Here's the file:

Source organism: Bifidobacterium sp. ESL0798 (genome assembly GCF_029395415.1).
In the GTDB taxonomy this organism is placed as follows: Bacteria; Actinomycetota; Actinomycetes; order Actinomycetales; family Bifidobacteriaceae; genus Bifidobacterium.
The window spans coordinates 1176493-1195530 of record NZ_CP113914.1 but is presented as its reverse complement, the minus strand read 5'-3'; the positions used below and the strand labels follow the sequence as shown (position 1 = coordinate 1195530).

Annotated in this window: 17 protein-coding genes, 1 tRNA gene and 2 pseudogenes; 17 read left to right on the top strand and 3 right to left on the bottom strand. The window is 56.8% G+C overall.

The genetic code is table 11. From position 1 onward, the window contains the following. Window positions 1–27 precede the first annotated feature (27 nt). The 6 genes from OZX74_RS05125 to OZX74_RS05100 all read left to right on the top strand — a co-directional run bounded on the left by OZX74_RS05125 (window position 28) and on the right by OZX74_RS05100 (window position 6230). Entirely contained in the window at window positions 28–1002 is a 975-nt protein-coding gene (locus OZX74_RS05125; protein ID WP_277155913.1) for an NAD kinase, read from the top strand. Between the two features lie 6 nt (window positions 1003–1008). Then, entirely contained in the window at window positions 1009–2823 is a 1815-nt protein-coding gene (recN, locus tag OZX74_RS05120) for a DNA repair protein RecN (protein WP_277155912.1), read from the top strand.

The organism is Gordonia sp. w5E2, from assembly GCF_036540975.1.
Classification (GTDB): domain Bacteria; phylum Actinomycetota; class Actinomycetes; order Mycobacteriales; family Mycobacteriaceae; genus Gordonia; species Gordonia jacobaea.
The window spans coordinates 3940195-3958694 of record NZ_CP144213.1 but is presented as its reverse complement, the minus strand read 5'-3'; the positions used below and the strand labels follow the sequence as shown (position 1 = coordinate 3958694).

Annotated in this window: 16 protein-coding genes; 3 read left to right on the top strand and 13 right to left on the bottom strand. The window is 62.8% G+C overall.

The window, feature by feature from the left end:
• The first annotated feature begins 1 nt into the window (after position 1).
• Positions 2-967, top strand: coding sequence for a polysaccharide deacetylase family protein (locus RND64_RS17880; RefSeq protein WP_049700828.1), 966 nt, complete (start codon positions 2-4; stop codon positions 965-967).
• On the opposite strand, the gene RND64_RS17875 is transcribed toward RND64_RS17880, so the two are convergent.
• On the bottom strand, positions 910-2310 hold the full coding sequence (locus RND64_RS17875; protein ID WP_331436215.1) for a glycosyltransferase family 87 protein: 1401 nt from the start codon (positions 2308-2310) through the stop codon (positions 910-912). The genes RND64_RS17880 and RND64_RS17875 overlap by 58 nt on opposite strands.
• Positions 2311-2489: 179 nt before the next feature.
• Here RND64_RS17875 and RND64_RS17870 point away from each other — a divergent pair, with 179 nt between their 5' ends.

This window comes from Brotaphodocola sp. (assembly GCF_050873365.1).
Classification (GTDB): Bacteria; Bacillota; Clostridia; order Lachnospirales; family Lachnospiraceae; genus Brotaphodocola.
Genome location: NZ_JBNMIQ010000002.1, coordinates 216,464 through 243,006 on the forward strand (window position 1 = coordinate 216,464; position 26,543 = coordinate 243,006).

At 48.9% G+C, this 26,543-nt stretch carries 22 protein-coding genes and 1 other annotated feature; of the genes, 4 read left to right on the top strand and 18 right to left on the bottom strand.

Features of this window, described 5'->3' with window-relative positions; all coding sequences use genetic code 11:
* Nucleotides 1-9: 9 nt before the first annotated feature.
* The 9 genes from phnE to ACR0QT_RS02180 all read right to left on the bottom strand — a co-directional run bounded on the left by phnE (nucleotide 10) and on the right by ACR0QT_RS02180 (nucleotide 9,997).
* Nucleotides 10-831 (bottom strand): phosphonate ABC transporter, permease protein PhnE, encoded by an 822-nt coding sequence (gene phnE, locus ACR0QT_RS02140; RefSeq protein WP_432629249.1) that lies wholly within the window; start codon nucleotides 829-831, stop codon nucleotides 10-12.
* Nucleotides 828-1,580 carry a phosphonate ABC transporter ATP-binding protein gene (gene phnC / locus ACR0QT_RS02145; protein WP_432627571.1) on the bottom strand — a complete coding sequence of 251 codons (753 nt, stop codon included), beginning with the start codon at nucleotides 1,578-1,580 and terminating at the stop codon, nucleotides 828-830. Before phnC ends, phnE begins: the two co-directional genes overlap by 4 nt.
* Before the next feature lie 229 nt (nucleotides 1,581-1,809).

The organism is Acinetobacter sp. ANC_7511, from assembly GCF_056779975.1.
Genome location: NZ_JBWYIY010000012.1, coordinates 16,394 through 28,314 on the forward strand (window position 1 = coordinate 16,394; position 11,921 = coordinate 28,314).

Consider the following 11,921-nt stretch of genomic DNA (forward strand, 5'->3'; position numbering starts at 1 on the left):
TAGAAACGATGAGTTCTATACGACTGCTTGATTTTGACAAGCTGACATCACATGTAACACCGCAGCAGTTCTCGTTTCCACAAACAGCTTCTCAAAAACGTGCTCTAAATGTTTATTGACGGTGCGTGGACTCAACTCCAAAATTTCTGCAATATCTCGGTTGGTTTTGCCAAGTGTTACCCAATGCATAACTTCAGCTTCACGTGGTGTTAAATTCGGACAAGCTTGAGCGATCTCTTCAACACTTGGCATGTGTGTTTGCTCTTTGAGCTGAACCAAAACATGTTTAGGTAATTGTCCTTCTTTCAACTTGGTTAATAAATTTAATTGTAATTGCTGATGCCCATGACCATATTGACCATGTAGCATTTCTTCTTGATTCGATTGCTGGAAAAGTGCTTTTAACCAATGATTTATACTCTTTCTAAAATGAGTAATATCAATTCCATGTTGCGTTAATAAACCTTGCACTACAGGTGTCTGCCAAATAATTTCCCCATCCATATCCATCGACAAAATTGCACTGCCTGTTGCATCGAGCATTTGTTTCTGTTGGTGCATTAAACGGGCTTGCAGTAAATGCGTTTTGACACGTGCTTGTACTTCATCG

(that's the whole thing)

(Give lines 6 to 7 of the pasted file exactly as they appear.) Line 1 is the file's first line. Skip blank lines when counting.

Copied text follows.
The organism is Gordonia sp. w5E2, from assembly GCF_036540975.1.
Classification (GTDB): domain Bacteria; phylum Actinomycetota; class Actinomycetes; order Mycobacteriales; family Mycobacteriaceae; genus Gordonia; species Gordonia jacobaea.